Indeed, Yair is a living video game come to life. But one to watch not only for his spectacular air attacks, but his rapid ground game and floor kicks which showed his ability to attack with a variety of techniques. UFC Featherweights are now on notice.

“They are trying to put someone up, and I want to be that guy,”

Yair responded to the question of his future.

Historic Moments for Mexico & Chile at the Oscars

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Latino filmmakers were able to shine at the 88th Academy Awards with nine nominations. Sadly, it was during a boycott where their onscreen compadres and other people of color were locked out this year from the acting categories, resulting in the #OscarsSoWhite controversy for the second time in a row.

Glimmers of hope for diversity in this year’s Oscars race came mostly in the form of Mexican director Alejandro González Iñárritu, whose film The Revenant, which has Native American actors, received an astounding 12 nominations. Some of the movie’s nominations included Best Sound Mixing: Frank A. Montaño, Best Sound Editing: Martin Hernández, Best Cinematography: Emmanuel Lubezki, Best Director: Iñárritu and the most prestigious award, Best Picture.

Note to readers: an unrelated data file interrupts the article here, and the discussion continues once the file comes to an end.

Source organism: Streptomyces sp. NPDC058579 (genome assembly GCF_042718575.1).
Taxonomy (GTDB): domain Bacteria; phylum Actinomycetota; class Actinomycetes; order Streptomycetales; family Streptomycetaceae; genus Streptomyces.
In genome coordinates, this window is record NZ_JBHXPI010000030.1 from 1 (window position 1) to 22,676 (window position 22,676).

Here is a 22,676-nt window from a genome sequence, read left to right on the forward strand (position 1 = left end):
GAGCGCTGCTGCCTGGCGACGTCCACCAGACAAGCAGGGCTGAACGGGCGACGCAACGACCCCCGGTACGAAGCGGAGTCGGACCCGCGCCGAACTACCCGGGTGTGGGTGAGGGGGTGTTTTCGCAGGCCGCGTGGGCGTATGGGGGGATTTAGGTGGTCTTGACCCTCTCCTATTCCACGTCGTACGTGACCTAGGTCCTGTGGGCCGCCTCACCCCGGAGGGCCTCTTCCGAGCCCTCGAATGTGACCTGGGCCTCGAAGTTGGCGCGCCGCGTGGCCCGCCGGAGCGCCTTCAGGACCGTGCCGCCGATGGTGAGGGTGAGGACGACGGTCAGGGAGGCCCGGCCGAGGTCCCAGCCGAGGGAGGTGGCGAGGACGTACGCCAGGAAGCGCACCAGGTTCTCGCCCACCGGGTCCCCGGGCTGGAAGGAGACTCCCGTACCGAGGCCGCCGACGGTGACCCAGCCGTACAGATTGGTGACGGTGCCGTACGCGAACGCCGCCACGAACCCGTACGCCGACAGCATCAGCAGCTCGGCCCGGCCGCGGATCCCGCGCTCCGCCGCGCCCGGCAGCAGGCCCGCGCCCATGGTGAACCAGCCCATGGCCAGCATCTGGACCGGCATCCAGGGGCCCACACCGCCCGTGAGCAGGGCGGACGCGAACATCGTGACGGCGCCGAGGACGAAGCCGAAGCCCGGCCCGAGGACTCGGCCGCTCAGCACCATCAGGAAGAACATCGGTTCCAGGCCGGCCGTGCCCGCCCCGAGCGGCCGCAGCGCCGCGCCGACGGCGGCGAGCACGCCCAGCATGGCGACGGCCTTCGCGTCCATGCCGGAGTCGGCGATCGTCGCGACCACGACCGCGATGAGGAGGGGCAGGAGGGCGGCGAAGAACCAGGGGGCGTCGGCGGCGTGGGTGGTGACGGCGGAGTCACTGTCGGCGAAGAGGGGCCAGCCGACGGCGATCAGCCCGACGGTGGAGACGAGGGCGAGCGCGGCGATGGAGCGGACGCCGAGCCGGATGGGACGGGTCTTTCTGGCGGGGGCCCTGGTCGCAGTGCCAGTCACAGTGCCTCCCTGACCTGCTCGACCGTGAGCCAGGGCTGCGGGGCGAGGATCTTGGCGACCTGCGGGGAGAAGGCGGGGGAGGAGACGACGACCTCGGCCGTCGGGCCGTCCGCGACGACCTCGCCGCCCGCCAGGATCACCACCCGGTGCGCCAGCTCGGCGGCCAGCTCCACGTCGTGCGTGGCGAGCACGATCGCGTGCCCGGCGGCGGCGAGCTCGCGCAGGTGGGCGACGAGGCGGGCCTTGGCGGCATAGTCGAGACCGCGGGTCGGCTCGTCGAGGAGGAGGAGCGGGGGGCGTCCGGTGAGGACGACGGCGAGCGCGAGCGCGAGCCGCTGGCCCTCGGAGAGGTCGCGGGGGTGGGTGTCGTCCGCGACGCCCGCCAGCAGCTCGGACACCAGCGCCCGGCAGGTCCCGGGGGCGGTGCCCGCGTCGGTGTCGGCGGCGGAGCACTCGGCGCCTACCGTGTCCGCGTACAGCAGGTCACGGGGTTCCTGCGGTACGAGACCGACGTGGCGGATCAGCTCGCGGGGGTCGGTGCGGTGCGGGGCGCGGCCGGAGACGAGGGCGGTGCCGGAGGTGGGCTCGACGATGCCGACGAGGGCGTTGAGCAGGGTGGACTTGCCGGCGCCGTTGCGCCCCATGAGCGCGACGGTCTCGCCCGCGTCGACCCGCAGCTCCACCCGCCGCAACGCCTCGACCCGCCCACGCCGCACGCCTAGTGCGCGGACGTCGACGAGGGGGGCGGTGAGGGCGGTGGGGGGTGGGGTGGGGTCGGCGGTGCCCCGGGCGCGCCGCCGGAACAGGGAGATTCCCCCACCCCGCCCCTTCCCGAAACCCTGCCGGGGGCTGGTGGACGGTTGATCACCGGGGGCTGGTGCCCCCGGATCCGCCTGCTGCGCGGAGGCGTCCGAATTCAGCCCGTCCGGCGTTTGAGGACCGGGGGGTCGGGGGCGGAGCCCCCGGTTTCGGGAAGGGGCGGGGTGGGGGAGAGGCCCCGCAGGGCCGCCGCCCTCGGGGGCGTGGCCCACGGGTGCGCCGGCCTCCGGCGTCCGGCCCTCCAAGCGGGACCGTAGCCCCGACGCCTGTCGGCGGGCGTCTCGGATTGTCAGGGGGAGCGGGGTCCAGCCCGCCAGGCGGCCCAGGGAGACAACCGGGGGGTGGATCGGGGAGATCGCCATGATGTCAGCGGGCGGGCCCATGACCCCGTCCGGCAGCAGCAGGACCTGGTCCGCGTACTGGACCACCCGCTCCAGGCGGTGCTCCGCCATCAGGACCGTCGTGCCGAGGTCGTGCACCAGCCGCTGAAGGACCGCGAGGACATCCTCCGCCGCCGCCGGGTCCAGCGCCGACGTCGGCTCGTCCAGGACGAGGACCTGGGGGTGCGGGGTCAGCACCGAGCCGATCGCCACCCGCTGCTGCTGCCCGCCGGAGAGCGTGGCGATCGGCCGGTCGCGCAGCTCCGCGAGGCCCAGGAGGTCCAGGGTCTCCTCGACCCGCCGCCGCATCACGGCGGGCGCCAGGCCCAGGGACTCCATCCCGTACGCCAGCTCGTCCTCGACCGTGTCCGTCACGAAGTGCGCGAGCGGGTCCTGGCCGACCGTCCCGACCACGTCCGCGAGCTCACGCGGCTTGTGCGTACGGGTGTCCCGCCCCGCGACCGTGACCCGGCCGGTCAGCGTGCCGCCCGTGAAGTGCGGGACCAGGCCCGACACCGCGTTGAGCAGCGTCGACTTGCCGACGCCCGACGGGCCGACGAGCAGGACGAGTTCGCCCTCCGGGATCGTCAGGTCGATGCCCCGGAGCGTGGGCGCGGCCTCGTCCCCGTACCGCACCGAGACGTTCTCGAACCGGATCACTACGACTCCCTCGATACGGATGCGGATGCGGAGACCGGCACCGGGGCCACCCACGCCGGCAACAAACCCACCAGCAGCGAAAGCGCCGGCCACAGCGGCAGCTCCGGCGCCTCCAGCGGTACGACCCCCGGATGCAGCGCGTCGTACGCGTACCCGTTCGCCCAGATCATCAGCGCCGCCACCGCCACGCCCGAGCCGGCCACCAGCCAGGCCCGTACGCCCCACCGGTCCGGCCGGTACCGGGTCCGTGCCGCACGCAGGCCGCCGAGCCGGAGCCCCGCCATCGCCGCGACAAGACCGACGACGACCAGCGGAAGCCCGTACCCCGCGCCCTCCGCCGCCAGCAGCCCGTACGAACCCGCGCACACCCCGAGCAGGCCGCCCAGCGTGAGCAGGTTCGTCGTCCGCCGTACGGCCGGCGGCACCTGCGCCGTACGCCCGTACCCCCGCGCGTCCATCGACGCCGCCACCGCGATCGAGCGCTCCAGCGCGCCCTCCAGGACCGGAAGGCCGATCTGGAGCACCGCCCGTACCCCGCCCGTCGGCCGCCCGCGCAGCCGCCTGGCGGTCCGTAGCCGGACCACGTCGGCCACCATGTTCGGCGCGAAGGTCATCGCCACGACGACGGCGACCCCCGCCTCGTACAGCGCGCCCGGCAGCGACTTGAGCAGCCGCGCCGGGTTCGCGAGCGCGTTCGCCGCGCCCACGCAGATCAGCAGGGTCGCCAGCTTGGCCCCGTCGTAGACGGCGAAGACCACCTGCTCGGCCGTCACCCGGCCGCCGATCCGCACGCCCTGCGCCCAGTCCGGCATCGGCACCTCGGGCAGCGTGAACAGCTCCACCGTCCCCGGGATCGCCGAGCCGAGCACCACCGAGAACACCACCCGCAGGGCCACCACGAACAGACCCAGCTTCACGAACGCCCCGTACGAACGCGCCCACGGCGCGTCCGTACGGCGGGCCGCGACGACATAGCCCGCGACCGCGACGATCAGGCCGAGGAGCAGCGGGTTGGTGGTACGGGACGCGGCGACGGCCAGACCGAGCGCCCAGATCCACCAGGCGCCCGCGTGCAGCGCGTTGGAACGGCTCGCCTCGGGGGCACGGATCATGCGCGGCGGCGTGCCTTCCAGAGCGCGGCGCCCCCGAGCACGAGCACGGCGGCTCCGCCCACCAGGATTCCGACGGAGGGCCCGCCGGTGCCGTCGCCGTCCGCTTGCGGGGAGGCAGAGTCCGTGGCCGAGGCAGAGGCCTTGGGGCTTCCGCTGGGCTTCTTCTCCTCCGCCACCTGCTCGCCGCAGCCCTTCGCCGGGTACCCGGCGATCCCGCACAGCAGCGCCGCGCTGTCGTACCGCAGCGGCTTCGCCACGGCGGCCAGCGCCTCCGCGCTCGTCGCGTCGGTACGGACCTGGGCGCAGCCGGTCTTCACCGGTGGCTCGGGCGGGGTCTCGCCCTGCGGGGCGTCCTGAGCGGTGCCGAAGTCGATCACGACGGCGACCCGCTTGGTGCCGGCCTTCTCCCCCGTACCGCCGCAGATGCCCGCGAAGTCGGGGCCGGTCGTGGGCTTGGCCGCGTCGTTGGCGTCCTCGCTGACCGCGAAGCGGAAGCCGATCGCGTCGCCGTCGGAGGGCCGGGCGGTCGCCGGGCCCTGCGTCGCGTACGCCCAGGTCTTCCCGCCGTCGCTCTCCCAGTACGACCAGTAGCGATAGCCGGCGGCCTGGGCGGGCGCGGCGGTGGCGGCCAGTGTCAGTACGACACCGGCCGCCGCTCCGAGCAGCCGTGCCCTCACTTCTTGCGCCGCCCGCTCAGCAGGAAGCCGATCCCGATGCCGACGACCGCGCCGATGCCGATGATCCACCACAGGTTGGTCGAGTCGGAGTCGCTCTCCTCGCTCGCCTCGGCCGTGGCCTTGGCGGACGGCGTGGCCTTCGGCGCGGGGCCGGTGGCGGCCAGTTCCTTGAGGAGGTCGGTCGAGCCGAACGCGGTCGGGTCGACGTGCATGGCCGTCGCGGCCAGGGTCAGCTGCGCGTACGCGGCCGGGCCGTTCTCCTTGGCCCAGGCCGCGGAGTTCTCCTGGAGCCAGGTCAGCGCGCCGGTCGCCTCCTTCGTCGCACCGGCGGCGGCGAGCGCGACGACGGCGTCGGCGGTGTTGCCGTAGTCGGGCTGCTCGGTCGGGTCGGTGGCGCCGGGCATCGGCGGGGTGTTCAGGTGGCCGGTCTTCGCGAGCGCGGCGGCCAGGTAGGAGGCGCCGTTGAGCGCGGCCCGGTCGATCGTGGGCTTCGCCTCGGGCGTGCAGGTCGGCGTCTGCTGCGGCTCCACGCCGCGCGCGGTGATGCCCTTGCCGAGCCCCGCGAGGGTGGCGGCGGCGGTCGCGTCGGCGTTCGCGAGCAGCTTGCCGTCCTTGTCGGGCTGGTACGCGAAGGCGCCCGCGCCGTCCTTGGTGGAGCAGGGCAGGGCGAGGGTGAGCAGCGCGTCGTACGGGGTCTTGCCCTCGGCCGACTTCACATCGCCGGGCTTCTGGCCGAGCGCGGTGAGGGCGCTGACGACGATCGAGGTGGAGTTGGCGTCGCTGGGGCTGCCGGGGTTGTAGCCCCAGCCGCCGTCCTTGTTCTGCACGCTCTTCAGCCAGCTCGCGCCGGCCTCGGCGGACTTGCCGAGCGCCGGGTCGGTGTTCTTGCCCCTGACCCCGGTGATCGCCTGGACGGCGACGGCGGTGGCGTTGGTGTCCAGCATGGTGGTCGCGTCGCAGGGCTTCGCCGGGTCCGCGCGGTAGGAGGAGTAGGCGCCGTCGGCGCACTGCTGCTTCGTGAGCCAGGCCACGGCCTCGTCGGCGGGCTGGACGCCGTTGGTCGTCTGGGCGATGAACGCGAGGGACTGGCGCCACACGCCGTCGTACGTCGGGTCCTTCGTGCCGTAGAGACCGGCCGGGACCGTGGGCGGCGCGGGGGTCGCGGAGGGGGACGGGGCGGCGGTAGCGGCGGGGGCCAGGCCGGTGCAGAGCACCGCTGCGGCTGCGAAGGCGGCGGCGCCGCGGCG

The other Latin films and nominees last night were Alê Abreu for O Menino e o Mundo (Boy and the World) for Animated Feature Film along with California-born Jonas Rivera for Inside Out. Representing Chile for Best Animated Short Film with Bear Story is Gabriel Osorio and Pato Escala. Colombia’s El Abrazo de la Serpiente (Embrace of the Serpent) was up for Best Foreign Language film. Cartel Land was up for Best Documentary as a U.S. and Mexico co-production, but none of the Mexican producers had a nomination.

Despite The Revenant winning for only three out of the 12 nominations, the triumphs were historic and memorable. Iñárritu won his fourth Oscar and highlighted his desire for a colorblind world in his speech.

There is a line in the film that [Glass says] to his mixed-race son, ‘They don’t listen to you, they just see the color of your skin,” saidIñárritu. “So what a great opportunity to our generation to really liberate ourselves from all prejudice and, you know, this tribal thinking, and make sure for once and forever that the color of the skin becomes as irrelevant as the length of our hair.”